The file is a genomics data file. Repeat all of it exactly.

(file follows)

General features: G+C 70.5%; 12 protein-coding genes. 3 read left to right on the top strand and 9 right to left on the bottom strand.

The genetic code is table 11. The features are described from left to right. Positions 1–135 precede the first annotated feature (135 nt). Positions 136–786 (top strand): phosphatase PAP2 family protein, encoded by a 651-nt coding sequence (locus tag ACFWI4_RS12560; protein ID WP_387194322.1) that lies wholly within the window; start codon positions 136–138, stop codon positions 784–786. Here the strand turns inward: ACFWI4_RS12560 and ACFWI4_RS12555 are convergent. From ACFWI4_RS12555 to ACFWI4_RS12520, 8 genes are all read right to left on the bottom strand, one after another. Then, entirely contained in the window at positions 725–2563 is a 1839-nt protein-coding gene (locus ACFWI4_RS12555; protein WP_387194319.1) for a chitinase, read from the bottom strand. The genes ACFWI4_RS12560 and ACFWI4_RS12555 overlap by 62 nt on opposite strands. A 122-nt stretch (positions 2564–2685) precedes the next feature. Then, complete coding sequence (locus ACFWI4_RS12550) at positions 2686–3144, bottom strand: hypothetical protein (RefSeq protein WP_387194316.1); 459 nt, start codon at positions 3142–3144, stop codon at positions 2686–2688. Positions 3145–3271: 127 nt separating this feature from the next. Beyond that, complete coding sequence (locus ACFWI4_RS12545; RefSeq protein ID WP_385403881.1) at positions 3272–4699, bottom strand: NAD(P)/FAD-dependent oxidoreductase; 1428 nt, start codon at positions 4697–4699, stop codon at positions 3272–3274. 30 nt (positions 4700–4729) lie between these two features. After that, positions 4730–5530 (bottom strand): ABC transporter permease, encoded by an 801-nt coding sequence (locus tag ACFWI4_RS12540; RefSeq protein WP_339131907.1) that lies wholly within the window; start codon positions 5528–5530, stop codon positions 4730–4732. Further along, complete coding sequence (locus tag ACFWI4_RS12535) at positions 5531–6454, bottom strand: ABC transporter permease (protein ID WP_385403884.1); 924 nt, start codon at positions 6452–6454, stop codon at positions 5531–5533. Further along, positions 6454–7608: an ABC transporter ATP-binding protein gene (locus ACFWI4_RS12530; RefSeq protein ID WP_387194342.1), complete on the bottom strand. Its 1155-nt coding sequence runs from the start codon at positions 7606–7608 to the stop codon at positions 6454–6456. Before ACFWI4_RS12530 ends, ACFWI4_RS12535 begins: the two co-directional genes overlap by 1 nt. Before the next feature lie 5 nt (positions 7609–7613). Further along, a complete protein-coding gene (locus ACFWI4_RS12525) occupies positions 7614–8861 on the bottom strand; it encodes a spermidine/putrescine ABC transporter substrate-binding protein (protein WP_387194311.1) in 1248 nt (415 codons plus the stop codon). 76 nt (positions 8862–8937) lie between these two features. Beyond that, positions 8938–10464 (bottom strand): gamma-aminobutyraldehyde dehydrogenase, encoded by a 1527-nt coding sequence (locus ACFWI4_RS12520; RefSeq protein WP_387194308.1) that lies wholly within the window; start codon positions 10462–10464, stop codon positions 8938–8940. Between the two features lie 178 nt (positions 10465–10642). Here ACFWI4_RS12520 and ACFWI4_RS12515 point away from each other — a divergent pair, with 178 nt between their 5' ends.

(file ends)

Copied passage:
General features: G+C 70.5%; 12 protein-coding genes. 3 read left to right on the top strand and 9 right to left on the bottom strand.

The genetic code is table 11. The features are described from left to right. Positions 1–135 precede the first annotated feature (135 nt). Positions 136–786 (top strand): phosphatase PAP2 family protein, encoded by a 651-nt coding sequence (locus tag ACFWI4_RS12560; protein ID WP_387194322.1) that lies wholly within the window; start codon positions 136–138, stop codon positions 784–786. Here the strand turns inward: ACFWI4_RS12560 and ACFWI4_RS12555 are convergent. From ACFWI4_RS12555 to ACFWI4_RS12520, 8 genes are all read right to left on the bottom strand, one after another. Then, entirely contained in the window at positions 725–2563 is a 1839-nt protein-coding gene (locus ACFWI4_RS12555; protein WP_387194319.1) for a chitinase, read from the bottom strand. The genes ACFWI4_RS12560 and ACFWI4_RS12555 overlap by 62 nt on opposite strands. A 122-nt stretch (positions 2564–2685) precedes the next feature. Then, complete coding sequence (locus ACFWI4_RS12550) at positions 2686–3144, bottom strand: hypothetical protein (RefSeq protein WP_387194316.1); 459 nt, start codon at positions 3142–3144, stop codon at positions 2686–2688. Positions 3145–3271: 127 nt separating this feature from the next. Beyond that, complete coding sequence (locus ACFWI4_RS12545; RefSeq protein ID WP_385403881.1) at positions 3272–4699, bottom strand: NAD(P)/FAD-dependent oxidoreductase; 1428 nt, start codon at positions 4697–4699, stop codon at positions 3272–3274. 30 nt (positions 4700–4729) lie between these two features. After that, positions 4730–5530 (bottom strand): ABC transporter permease, encoded by an 801-nt coding sequence (locus tag ACFWI4_RS12540; RefSeq protein WP_339131907.1) that lies wholly within the window; start codon positions 5528–5530, stop codon positions 4730–4732. Further along, complete coding sequence (locus tag ACFWI4_RS12535) at positions 5531–6454, bottom strand: ABC transporter permease (protein ID WP_385403884.1); 924 nt, start codon at positions 6452–6454, stop codon at positions 5531–5533. Further along, positions 6454–7608: an ABC transporter ATP-binding protein gene (locus ACFWI4_RS12530; RefSeq protein ID WP_387194342.1), complete on the bottom strand. Its 1155-nt coding sequence runs from the start codon at positions 7606–7608 to the stop codon at positions 6454–6456. Before ACFWI4_RS12530 ends, ACFWI4_RS12535 begins: the two co-directional genes overlap by 1 nt. Before the next feature lie 5 nt (positions 7609–7613). Further along, a complete protein-coding gene (locus ACFWI4_RS12525) occupies positions 7614–8861 on the bottom strand; it encodes a spermidine/putrescine ABC transporter substrate-binding protein (protein WP_387194311.1) in 1248 nt (415 codons plus the stop codon). 76 nt (positions 8862–8937) lie between these two features. Beyond that, positions 8938–10464 (bottom strand): gamma-aminobutyraldehyde dehydrogenase, encoded by a 1527-nt coding sequence (locus ACFWI4_RS12520; RefSeq protein WP_387194308.1) that lies wholly within the window; start codon positions 10462–10464, stop codon positions 8938–8940. Between the two features lie 178 nt (positions 10465–10642). Here ACFWI4_RS12520 and ACFWI4_RS12515 point away from each other — a divergent pair, with 178 nt between their 5' ends.